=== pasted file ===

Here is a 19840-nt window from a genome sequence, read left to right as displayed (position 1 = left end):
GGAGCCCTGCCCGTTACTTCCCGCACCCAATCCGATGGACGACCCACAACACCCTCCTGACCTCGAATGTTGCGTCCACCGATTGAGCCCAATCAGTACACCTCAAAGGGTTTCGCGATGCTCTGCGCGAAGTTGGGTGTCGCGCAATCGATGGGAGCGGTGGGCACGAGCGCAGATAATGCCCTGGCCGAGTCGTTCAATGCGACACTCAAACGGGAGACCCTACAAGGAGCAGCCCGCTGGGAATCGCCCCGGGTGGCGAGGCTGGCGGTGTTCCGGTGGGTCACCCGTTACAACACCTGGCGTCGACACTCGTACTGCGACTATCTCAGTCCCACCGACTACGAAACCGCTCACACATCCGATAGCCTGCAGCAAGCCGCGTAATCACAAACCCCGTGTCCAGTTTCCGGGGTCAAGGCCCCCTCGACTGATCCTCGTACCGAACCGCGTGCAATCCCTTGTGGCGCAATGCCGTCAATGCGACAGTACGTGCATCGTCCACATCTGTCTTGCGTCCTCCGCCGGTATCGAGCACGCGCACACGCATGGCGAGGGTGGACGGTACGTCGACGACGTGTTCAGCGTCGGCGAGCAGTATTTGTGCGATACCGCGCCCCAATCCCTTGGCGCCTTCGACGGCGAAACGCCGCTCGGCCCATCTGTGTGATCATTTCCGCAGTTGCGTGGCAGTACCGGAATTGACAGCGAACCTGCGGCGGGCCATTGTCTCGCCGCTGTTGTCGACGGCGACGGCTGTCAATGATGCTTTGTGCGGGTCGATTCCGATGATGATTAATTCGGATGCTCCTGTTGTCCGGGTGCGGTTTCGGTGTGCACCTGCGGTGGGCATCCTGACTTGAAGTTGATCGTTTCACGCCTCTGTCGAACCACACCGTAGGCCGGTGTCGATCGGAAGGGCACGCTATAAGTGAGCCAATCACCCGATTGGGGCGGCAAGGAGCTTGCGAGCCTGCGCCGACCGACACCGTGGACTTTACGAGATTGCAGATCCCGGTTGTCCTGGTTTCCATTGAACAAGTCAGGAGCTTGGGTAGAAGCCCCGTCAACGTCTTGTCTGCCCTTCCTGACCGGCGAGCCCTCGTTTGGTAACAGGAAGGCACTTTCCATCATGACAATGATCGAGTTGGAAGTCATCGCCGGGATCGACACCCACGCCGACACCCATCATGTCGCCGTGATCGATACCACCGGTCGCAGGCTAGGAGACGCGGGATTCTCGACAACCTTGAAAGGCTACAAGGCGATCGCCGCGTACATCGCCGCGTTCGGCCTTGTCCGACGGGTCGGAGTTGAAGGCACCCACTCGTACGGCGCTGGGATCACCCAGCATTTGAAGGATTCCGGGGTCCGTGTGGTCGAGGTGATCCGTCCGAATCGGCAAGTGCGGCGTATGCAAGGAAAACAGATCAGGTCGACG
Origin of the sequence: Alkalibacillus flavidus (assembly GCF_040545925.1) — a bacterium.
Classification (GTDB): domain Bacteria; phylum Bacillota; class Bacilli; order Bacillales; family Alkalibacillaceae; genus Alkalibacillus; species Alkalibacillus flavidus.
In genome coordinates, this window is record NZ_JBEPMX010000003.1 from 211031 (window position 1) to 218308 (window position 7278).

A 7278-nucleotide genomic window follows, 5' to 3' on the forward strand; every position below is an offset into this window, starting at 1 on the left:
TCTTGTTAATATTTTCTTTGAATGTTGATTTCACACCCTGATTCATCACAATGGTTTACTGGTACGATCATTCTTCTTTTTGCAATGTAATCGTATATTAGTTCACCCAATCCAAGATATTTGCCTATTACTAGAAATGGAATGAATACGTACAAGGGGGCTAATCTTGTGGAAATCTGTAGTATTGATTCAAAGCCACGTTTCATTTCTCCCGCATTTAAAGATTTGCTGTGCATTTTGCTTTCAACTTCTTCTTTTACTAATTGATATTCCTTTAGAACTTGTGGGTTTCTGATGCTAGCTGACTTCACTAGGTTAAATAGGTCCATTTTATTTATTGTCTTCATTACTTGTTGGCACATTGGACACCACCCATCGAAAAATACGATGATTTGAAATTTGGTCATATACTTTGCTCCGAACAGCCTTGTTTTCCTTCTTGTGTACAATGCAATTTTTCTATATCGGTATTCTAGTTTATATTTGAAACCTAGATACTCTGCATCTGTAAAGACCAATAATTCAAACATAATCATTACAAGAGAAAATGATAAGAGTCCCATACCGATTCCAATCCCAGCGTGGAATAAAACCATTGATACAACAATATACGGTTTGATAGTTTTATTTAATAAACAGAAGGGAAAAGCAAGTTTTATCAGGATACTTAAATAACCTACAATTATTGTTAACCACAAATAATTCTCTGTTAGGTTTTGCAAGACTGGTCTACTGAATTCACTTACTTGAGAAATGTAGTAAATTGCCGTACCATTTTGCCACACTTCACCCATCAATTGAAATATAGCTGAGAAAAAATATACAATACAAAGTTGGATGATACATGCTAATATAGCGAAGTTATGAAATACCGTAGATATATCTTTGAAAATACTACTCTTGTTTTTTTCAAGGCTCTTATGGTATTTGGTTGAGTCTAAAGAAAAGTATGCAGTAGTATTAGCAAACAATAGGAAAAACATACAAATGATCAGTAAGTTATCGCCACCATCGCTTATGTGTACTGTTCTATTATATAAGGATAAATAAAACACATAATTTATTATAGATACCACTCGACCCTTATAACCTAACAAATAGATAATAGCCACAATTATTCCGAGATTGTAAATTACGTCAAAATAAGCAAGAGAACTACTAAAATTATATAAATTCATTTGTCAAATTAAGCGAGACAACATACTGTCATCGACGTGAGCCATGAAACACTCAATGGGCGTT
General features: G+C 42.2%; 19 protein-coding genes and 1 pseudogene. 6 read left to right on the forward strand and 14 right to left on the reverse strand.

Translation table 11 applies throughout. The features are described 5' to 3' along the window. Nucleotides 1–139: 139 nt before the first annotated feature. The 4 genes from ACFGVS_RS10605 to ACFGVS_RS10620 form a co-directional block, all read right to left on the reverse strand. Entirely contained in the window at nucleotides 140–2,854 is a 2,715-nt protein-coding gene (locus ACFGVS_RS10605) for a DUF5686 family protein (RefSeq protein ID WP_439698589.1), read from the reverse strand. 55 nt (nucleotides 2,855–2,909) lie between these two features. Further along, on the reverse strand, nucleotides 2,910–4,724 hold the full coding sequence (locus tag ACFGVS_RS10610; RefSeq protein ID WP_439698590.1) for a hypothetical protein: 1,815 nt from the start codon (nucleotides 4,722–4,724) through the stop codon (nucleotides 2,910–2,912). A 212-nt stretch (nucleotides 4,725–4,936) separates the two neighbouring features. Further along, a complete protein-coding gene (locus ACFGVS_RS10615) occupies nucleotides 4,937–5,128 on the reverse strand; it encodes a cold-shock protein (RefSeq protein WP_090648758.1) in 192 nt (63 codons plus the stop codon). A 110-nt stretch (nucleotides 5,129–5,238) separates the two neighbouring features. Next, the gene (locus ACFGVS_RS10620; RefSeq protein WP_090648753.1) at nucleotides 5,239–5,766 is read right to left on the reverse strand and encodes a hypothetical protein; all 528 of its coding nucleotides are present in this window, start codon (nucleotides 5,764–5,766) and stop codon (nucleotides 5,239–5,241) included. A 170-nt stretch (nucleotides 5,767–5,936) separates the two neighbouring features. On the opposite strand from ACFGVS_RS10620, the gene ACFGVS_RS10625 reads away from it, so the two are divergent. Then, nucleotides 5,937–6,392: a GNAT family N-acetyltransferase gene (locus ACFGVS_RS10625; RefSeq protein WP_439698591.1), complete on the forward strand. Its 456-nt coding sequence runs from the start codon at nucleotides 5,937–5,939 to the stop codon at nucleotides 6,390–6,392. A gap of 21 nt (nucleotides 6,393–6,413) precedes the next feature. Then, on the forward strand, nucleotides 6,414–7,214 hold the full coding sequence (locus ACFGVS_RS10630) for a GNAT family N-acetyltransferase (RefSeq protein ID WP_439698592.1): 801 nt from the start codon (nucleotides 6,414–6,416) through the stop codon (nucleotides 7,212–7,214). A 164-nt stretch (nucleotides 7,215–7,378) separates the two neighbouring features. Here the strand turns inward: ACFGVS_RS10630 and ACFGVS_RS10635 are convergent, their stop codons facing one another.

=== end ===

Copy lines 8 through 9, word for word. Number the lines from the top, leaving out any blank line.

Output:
General features: G+C 42.2%; 19 protein-coding genes and 1 pseudogene. 6 read left to right on the forward strand and 14 right to left on the reverse strand.

Translation table 11 applies throughout. The features are described 5' to 3' along the window. Nucleotides 1–139: 139 nt before the first annotated feature. The 4 genes from ACFGVS_RS10605 to ACFGVS_RS10620 form a co-directional block, all read right to left on the reverse strand. Entirely contained in the window at nucleotides 140–2,854 is a 2,715-nt protein-coding gene (locus ACFGVS_RS10605) for a DUF5686 family protein (RefSeq protein ID WP_439698589.1), read from the reverse strand. 55 nt (nucleotides 2,855–2,909) lie between these two features. Further along, on the reverse strand, nucleotides 2,910–4,724 hold the full coding sequence (locus tag ACFGVS_RS10610; RefSeq protein ID WP_439698590.1) for a hypothetical protein: 1,815 nt from the start codon (nucleotides 4,722–4,724) through the stop codon (nucleotides 2,910–2,912). A 212-nt stretch (nucleotides 4,725–4,936) separates the two neighbouring features. Further along, a complete protein-coding gene (locus ACFGVS_RS10615) occupies nucleotides 4,937–5,128 on the reverse strand; it encodes a cold-shock protein (RefSeq protein WP_090648758.1) in 192 nt (63 codons plus the stop codon). A 110-nt stretch (nucleotides 5,129–5,238) separates the two neighbouring features. Next, the gene (locus ACFGVS_RS10620; RefSeq protein WP_090648753.1) at nucleotides 5,239–5,766 is read right to left on the reverse strand and encodes a hypothetical protein; all 528 of its coding nucleotides are present in this window, start codon (nucleotides 5,764–5,766) and stop codon (nucleotides 5,239–5,241) included. A 170-nt stretch (nucleotides 5,767–5,936) separates the two neighbouring features. On the opposite strand from ACFGVS_RS10620, the gene ACFGVS_RS10625 reads away from it, so the two are divergent. Then, nucleotides 5,937–6,392: a GNAT family N-acetyltransferase gene (locus ACFGVS_RS10625; RefSeq protein WP_439698591.1), complete on the forward strand. Its 456-nt coding sequence runs from the start codon at nucleotides 5,937–5,939 to the stop codon at nucleotides 6,390–6,392. A gap of 21 nt (nucleotides 6,393–6,413) precedes the next feature. Then, on the forward strand, nucleotides 6,414–7,214 hold the full coding sequence (locus ACFGVS_RS10630) for a GNAT family N-acetyltransferase (RefSeq protein ID WP_439698592.1): 801 nt from the start codon (nucleotides 6,414–6,416) through the stop codon (nucleotides 7,212–7,214). A 164-nt stretch (nucleotides 7,215–7,378) separates the two neighbouring features. Here the strand turns inward: ACFGVS_RS10630 and ACFGVS_RS10635 are convergent, their stop codons facing one another.